Sunday, November 21, 2010

In Search Of The Kosher Internet (Updated)

The LA Times came out Friday with an article on what some companies in Israel are providing for those who want to avoid inadvertently viewing any offensive content.
There's Koogle, a Google-inspired searchable directory of kosher businesses offering, say, bargains on "modest" wedding dresses. Many rabbis frown on YouTube, so Yideotube offers a "daily online source of carefully screened videos," ranging from spoofs of anti-war activists to tips for buying a ceremonial kittel robe.

Worried about violating prohibitions against working on the Sabbath? Software vendor SaturdayGuard sells technology that enables websites to block access for Internet users, depending upon their time zone, between Friday and Saturday night.

There's even an online support group,, specializing in helping Orthodox Jews break "lust addictions" arising from Internet access. In addition to the usual 12-step programs and daily "strengthening" e-mails, the group offers tips for curtailing inappropriate surfing, including using software that automatically sends lists of visited websites to your spouse or rabbi.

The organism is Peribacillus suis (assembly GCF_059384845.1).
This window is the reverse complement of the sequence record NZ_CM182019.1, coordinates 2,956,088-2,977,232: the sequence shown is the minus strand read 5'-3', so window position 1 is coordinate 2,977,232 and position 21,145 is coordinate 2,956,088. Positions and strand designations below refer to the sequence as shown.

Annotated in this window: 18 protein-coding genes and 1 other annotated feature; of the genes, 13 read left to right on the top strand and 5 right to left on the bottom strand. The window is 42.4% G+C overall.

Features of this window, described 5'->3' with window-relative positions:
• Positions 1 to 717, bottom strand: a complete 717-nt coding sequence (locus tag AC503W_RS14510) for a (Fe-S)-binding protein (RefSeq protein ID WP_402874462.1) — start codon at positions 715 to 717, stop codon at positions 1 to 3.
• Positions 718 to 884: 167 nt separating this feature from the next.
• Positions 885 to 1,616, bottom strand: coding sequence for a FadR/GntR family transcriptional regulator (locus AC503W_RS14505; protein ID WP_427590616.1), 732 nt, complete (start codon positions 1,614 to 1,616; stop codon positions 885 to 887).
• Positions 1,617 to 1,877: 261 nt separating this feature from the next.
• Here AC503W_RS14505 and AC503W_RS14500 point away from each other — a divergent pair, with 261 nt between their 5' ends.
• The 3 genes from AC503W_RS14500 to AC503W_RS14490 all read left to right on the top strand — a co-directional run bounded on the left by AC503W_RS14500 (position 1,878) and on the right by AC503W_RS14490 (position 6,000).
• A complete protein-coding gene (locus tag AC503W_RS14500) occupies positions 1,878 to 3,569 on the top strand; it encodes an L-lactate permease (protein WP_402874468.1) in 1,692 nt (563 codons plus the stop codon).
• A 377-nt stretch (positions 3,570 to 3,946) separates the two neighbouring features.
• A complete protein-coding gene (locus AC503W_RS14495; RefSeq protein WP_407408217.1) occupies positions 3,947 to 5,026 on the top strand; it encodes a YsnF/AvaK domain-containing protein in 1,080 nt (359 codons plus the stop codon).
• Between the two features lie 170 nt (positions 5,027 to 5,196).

...Nativ, which employs the female Web monitors, offers Internet service to about 20,000 ultra-Orthodox customers. The company, based in Bnei Berek just outside Tel Aviv, adheres to strict religious guidelines, employing only Haredi workers and taking instructions from rabbis.
You can also check out a short 2 page PDF on "Filtering The Internet", put out by the Haredi Women Professionals Network.

It's not as if this were the optimal solution to problem of the Internet. As the Internet continues to become an unavoidable part of people's lives, Haredi families are finding that they simply have no choice but to go online--to the degree that while roughly 30% will admit they have Internet access in their homes, some believe the actual number is closer to 50%. So if a ban is not the answer, the only other option is to somehow create a Kosher Internet.

The question is what elements of the Internet need to be kept out:
For example, pornography isn't the only thing that upsets some rabbis. They've also expressed concern about websites that espouse other faiths, such as Christianity or Islam. They worry Haredim will waste too much time surfing trivial news and entertainment sites, and not spend enough time in religious reflection.

Access to the Internet has also exposed Haredim, who traditionally have taken their direction only from rabbis, to alternate opinions.
It's a whole new world, and while there is no perfect solution--the Haredi community is making serious efforts on adjusting to a reality that not only is not going away: it is only going to become more invasive.

UPDATE: Here is an embedded copy of the article [click here for full page]--and Kishor/Haredi Women Professionals Network  had a whole-day conference on social media, with halachic/haskafic guidance AND professional how-to, with the recordings are available online.

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